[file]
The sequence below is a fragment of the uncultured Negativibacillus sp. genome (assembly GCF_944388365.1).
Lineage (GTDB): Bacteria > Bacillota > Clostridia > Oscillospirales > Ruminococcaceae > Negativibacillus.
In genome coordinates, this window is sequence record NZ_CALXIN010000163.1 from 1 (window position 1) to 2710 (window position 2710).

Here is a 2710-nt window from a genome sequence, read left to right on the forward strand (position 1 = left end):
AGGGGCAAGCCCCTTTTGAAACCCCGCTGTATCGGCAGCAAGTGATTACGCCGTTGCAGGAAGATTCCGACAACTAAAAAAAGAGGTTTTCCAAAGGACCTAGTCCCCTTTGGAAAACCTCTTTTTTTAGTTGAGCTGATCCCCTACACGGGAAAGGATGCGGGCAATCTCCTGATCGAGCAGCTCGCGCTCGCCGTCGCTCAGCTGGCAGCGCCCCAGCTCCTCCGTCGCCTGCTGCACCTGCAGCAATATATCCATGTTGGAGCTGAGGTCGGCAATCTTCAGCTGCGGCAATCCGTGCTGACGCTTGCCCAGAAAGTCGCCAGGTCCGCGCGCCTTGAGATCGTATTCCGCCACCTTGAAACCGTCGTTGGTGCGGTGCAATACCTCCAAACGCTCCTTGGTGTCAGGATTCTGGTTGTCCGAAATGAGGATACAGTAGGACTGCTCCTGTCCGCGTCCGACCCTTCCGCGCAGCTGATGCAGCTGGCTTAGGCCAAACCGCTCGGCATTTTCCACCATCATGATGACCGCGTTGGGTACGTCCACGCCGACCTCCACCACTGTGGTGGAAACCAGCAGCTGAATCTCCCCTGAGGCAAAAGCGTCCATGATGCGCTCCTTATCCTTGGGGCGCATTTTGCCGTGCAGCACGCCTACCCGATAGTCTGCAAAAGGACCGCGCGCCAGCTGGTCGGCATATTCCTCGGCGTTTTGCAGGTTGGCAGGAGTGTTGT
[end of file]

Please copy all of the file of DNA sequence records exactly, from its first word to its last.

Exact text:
The sequence below is a fragment of the uncultured Negativibacillus sp. genome (assembly GCF_944388365.1).
Lineage (GTDB): Bacteria > Bacillota > Clostridia > Oscillospirales > Ruminococcaceae > Negativibacillus.
In genome coordinates, this window is sequence record NZ_CALXIN010000163.1 from 1 (window position 1) to 2710 (window position 2710).

Here is a 2710-nt window from a genome sequence, read left to right on the forward strand (position 1 = left end):
AGGGGCAAGCCCCTTTTGAAACCCCGCTGTATCGGCAGCAAGTGATTACGCCGTTGCAGGAAGATTCCGACAACTAAAAAAAGAGGTTTTCCAAAGGACCTAGTCCCCTTTGGAAAACCTCTTTTTTTAGTTGAGCTGATCCCCTACACGGGAAAGGATGCGGGCAATCTCCTGATCGAGCAGCTCGCGCTCGCCGTCGCTCAGCTGGCAGCGCCCCAGCTCCTCCGTCGCCTGCTGCACCTGCAGCAATATATCCATGTTGGAGCTGAGGTCGGCAATCTTCAGCTGCGGCAATCCGTGCTGACGCTTGCCCAGAAAGTCGCCAGGTCCGCGCGCCTTGAGATCGTATTCCGCCACCTTGAAACCGTCGTTGGTGCGGTGCAATACCTCCAAACGCTCCTTGGTGTCAGGATTCTGGTTGTCCGAAATGAGGATACAGTAGGACTGCTCCTGTCCGCGTCCGACCCTTCCGCGCAGCTGATGCAGCTGGCTTAGGCCAAACCGCTCGGCATTTTCCACCATCATGATGACCGCGTTGGGTACGTCCACGCCGACCTCCACCACTGTGGTGGAAACCAGCAGCTGAATCTCCCCTGAGGCAAAAGCGTCCATGATGCGCTCCTTATCCTTGGGGCGCATTTTGCCGTGCAGCACGCCTACCCGATAGTCTGCAAAAGGACCGCGCGCCAGCTGGTCGGCATATTCCTCGGCGTTTTGCAGGTTGGCAGGAGTGTTGT